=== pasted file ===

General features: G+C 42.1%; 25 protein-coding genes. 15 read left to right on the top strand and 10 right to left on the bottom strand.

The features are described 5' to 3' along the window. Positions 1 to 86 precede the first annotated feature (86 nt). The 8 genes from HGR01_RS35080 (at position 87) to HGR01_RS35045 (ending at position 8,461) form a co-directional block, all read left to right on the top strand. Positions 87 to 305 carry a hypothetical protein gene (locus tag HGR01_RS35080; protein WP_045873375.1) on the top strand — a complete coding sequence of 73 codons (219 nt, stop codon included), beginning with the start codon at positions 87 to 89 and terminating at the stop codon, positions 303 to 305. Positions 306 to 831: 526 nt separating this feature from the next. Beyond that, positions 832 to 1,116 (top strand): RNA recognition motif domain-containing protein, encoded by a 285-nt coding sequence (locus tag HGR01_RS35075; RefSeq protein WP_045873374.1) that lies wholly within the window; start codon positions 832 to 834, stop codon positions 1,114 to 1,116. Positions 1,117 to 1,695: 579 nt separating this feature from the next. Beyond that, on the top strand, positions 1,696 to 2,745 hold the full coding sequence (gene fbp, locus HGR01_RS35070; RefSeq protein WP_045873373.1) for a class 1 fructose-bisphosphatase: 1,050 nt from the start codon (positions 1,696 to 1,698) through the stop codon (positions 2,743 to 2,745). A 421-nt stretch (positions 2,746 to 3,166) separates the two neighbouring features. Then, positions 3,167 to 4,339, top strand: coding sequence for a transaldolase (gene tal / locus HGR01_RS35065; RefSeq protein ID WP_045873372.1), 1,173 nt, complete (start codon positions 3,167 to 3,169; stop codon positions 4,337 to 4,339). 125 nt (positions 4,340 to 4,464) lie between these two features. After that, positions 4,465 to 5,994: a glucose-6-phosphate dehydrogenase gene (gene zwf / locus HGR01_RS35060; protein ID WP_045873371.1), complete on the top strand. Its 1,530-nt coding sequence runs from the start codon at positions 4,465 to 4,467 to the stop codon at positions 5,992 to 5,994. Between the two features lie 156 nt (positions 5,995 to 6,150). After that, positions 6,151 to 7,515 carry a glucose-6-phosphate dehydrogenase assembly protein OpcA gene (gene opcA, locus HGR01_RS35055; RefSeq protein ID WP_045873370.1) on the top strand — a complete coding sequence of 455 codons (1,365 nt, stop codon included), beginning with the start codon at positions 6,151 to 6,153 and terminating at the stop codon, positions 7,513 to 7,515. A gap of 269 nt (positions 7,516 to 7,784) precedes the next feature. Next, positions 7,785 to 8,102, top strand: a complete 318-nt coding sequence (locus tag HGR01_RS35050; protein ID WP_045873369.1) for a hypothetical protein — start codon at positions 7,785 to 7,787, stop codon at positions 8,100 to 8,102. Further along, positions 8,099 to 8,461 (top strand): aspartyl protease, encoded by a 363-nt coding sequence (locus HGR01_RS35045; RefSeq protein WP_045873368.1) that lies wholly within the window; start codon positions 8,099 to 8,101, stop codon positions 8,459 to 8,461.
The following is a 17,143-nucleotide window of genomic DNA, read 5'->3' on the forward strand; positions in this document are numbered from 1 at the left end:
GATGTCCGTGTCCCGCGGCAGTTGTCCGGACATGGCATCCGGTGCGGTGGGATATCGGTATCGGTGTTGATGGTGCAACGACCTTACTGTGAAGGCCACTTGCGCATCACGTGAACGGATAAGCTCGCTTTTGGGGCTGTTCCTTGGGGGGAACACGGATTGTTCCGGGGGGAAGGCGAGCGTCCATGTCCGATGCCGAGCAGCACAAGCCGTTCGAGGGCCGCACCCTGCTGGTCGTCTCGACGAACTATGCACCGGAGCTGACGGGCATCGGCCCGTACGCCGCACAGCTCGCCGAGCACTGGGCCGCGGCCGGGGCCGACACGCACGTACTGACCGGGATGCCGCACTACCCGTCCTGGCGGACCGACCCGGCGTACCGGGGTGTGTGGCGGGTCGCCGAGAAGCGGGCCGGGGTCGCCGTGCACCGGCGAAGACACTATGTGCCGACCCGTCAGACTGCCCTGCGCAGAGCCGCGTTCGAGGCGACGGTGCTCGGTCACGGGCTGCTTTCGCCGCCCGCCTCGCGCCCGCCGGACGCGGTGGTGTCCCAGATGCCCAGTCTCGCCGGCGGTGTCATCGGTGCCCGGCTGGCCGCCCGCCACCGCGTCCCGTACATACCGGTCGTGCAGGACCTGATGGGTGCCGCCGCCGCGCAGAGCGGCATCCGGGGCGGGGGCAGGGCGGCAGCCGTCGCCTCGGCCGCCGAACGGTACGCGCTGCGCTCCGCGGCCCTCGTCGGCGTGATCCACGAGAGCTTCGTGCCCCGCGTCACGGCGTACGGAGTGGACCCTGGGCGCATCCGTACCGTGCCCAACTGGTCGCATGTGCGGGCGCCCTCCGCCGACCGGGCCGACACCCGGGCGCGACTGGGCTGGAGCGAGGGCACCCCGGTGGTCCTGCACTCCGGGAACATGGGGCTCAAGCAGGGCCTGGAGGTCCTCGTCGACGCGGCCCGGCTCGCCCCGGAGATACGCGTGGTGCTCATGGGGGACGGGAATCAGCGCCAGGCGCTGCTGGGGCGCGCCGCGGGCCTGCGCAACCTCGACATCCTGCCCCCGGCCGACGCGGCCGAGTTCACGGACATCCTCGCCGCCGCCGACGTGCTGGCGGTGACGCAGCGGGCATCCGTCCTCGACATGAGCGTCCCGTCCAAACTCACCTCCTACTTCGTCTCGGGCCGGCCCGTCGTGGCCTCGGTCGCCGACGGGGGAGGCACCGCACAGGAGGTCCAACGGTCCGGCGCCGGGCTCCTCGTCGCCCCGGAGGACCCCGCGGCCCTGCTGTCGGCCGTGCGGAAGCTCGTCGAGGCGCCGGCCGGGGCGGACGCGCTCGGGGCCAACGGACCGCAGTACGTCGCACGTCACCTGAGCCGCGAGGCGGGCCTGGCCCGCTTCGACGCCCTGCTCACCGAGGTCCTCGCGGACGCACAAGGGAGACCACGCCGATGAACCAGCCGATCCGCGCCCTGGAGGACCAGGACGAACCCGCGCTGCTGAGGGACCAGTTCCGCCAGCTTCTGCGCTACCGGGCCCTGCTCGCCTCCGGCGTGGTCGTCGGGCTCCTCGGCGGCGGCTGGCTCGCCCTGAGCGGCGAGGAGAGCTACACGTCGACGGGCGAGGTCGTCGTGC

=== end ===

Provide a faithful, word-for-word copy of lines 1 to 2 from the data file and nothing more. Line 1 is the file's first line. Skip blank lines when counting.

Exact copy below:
General features: G+C 42.1%; 25 protein-coding genes. 15 read left to right on the top strand and 10 right to left on the bottom strand.

The features are described 5' to 3' along the window. Positions 1 to 86 precede the first annotated feature (86 nt). The 8 genes from HGR01_RS35080 (at position 87) to HGR01_RS35045 (ending at position 8,461) form a co-directional block, all read left to right on the top strand. Positions 87 to 305 carry a hypothetical protein gene (locus tag HGR01_RS35080; protein WP_045873375.1) on the top strand — a complete coding sequence of 73 codons (219 nt, stop codon included), beginning with the start codon at positions 87 to 89 and terminating at the stop codon, positions 303 to 305. Positions 306 to 831: 526 nt separating this feature from the next. Beyond that, positions 832 to 1,116 (top strand): RNA recognition motif domain-containing protein, encoded by a 285-nt coding sequence (locus tag HGR01_RS35075; RefSeq protein WP_045873374.1) that lies wholly within the window; start codon positions 832 to 834, stop codon positions 1,114 to 1,116. Positions 1,117 to 1,695: 579 nt separating this feature from the next. Beyond that, on the top strand, positions 1,696 to 2,745 hold the full coding sequence (gene fbp, locus HGR01_RS35070; RefSeq protein WP_045873373.1) for a class 1 fructose-bisphosphatase: 1,050 nt from the start codon (positions 1,696 to 1,698) through the stop codon (positions 2,743 to 2,745). A 421-nt stretch (positions 2,746 to 3,166) separates the two neighbouring features. Then, positions 3,167 to 4,339, top strand: coding sequence for a transaldolase (gene tal / locus HGR01_RS35065; RefSeq protein ID WP_045873372.1), 1,173 nt, complete (start codon positions 3,167 to 3,169; stop codon positions 4,337 to 4,339). 125 nt (positions 4,340 to 4,464) lie between these two features. After that, positions 4,465 to 5,994: a glucose-6-phosphate dehydrogenase gene (gene zwf / locus HGR01_RS35060; protein ID WP_045873371.1), complete on the top strand. Its 1,530-nt coding sequence runs from the start codon at positions 4,465 to 4,467 to the stop codon at positions 5,992 to 5,994. Between the two features lie 156 nt (positions 5,995 to 6,150). After that, positions 6,151 to 7,515 carry a glucose-6-phosphate dehydrogenase assembly protein OpcA gene (gene opcA, locus HGR01_RS35055; RefSeq protein ID WP_045873370.1) on the top strand — a complete coding sequence of 455 codons (1,365 nt, stop codon included), beginning with the start codon at positions 6,151 to 6,153 and terminating at the stop codon, positions 7,513 to 7,515. A gap of 269 nt (positions 7,516 to 7,784) precedes the next feature. Next, positions 7,785 to 8,102, top strand: a complete 318-nt coding sequence (locus tag HGR01_RS35050; protein ID WP_045873369.1) for a hypothetical protein — start codon at positions 7,785 to 7,787, stop codon at positions 8,100 to 8,102. Further along, positions 8,099 to 8,461 (top strand): aspartyl protease, encoded by a 363-nt coding sequence (locus HGR01_RS35045; RefSeq protein WP_045873368.1) that lies wholly within the window; start codon positions 8,099 to 8,101, stop codon positions 8,459 to 8,461.